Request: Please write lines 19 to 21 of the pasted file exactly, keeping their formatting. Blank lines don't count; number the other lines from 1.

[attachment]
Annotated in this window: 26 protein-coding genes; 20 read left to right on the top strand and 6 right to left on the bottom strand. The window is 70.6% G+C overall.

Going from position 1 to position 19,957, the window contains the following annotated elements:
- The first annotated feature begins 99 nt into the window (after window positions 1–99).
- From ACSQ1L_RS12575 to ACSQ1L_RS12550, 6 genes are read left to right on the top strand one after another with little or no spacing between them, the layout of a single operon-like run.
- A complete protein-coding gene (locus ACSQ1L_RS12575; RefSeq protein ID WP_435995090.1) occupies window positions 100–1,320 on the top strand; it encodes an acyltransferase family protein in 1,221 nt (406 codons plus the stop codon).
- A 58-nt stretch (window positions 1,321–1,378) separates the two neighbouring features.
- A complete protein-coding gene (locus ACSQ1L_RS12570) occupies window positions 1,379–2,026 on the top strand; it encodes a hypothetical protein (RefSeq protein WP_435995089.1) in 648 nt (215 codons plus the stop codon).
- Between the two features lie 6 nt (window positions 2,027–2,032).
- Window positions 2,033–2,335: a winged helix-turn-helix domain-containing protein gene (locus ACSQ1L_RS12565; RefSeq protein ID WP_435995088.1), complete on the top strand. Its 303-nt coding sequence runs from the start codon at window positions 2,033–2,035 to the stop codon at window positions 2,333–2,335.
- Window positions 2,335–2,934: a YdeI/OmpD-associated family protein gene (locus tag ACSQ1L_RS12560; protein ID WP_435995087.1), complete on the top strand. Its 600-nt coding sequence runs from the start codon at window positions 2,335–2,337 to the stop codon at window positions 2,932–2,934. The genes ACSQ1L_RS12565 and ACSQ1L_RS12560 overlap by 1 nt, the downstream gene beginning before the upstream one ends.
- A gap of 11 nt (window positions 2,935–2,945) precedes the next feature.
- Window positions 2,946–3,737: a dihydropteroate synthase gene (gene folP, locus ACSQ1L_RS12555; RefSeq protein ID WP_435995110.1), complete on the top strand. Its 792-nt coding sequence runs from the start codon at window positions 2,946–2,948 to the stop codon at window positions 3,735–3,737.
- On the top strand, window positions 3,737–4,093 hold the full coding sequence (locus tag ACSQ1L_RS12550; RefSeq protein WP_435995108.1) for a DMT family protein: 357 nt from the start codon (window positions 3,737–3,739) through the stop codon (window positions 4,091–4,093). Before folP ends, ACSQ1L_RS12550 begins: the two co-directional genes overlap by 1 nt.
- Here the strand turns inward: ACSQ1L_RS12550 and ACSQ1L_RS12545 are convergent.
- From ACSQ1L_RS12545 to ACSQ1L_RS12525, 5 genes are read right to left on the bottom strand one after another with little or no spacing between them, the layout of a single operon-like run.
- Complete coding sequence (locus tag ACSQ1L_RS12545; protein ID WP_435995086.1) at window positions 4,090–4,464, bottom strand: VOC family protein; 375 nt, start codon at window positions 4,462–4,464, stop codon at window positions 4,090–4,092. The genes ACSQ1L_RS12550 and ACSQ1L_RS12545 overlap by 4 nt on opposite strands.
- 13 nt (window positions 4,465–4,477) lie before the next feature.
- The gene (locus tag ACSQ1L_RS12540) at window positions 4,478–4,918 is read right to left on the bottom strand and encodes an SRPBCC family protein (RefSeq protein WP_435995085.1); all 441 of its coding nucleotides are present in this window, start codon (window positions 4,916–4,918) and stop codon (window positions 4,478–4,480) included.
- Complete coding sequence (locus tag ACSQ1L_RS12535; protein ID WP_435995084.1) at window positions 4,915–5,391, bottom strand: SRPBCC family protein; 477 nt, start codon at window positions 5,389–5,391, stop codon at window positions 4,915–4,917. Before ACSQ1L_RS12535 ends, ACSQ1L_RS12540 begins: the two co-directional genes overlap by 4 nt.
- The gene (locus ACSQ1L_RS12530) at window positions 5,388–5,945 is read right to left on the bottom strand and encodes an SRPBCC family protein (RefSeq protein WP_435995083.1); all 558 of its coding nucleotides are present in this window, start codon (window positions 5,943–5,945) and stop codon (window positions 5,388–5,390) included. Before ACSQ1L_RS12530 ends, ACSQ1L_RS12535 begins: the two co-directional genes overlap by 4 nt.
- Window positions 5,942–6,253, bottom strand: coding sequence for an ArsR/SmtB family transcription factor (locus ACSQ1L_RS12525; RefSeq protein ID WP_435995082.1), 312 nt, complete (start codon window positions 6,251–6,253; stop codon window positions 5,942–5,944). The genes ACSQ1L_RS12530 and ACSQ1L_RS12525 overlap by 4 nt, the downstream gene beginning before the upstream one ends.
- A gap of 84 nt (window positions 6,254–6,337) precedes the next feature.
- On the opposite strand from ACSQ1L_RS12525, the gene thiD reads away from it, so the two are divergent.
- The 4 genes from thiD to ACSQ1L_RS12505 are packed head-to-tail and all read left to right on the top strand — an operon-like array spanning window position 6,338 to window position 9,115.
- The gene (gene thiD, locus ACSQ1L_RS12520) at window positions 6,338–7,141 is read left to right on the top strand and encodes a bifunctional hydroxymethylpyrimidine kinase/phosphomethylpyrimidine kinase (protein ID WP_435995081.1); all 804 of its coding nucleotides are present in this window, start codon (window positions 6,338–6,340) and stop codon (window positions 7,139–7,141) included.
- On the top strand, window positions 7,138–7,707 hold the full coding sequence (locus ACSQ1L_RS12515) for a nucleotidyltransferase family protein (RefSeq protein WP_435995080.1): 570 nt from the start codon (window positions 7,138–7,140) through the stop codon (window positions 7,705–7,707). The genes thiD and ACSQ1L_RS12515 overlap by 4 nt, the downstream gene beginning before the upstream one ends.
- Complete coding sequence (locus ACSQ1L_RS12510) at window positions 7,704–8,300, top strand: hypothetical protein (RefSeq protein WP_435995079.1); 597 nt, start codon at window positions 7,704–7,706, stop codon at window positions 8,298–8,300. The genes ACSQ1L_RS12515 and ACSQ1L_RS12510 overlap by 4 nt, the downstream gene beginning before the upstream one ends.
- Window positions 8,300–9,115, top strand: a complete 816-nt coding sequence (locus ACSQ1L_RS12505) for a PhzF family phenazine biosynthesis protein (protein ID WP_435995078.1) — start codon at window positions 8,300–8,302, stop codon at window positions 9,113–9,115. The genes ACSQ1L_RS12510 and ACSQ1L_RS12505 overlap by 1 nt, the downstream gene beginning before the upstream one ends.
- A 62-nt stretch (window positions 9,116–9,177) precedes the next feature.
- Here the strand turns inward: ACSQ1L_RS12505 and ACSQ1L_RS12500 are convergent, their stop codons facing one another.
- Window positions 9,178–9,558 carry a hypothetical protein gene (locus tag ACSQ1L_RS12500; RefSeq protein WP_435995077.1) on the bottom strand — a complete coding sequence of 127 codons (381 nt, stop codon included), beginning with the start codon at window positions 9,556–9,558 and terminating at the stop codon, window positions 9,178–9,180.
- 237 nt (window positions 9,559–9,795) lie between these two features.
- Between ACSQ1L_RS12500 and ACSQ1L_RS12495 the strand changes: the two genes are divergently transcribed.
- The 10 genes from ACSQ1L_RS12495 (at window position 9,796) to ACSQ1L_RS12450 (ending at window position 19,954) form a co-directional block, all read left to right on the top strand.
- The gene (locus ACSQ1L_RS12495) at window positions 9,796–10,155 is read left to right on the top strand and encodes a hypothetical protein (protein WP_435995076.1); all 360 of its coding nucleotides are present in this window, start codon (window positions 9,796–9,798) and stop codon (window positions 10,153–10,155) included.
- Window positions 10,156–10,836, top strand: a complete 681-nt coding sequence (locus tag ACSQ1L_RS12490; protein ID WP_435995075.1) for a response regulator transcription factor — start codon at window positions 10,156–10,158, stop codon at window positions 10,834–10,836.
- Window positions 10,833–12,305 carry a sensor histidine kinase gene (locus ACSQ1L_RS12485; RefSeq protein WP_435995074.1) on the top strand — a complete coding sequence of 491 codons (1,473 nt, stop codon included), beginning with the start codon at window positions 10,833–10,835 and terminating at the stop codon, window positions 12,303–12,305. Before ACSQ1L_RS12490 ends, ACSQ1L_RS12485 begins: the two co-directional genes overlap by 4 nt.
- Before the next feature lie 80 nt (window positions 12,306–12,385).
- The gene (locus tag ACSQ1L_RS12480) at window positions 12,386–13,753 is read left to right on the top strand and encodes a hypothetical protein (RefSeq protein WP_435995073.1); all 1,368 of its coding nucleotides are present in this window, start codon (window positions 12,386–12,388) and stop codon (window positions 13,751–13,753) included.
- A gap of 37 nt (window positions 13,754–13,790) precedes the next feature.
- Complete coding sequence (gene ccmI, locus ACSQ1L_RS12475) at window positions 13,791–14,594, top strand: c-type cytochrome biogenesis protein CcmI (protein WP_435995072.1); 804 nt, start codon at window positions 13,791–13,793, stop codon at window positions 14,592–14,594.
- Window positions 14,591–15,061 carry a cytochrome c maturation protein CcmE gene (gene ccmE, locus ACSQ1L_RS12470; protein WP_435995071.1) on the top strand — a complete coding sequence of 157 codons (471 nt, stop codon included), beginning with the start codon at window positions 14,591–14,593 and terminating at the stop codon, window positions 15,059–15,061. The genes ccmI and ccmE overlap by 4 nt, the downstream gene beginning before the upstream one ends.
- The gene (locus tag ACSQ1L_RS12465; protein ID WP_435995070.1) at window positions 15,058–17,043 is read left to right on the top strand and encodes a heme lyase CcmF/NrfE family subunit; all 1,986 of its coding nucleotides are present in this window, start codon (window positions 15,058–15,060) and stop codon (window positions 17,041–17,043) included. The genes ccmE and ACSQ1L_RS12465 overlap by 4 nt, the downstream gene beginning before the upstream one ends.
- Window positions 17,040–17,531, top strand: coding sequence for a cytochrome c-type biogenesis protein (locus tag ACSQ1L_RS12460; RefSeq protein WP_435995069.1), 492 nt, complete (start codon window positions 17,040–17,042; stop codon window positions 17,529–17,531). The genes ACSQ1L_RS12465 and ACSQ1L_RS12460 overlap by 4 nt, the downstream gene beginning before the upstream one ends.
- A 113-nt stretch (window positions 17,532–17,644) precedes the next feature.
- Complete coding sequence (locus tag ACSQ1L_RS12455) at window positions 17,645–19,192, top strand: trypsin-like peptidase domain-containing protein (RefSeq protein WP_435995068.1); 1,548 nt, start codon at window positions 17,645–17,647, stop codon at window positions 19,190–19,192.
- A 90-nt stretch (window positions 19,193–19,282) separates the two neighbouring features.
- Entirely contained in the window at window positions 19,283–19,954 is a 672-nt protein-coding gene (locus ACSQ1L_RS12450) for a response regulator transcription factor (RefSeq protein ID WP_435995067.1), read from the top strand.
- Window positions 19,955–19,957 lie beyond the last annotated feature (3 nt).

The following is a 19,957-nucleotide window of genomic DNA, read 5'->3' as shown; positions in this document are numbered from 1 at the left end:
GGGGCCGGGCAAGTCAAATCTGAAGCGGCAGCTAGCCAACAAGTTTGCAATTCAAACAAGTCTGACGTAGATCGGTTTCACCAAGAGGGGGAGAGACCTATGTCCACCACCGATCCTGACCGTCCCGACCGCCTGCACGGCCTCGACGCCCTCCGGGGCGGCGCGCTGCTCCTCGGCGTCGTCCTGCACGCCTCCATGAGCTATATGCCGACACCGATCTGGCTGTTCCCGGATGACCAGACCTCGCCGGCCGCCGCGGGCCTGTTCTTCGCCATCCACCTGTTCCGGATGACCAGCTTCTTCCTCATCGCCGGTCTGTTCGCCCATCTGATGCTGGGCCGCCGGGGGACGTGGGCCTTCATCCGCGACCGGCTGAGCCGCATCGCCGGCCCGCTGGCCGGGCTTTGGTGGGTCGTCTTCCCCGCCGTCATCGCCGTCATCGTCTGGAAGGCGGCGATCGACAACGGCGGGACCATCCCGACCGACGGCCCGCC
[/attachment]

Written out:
- Complete coding sequence (locus tag ACSQ1L_RS12535; protein ID WP_435995084.1) at window positions 4,915–5,391, bottom strand: SRPBCC family protein; 477 nt, start codon at window positions 5,389–5,391, stop codon at window positions 4,915–4,917. Before ACSQ1L_RS12535 ends, ACSQ1L_RS12540 begins: the two co-directional genes overlap by 4 nt.
- The gene (locus ACSQ1L_RS12530) at window positions 5,388–5,945 is read right to left on the bottom strand and encodes an SRPBCC family protein (RefSeq protein WP_435995083.1); all 558 of its coding nucleotides are present in this window, start codon (window positions 5,943–5,945) and stop codon (window positions 5,388–5,390) included. Before ACSQ1L_RS12530 ends, ACSQ1L_RS12535 begins: the two co-directional genes overlap by 4 nt.
- Window positions 5,942–6,253, bottom strand: coding sequence for an ArsR/SmtB family transcription factor (locus ACSQ1L_RS12525; RefSeq protein ID WP_435995082.1), 312 nt, complete (start codon window positions 6,251–6,253; stop codon window positions 5,942–5,944). The genes ACSQ1L_RS12530 and ACSQ1L_RS12525 overlap by 4 nt, the downstream gene beginning before the upstream one ends.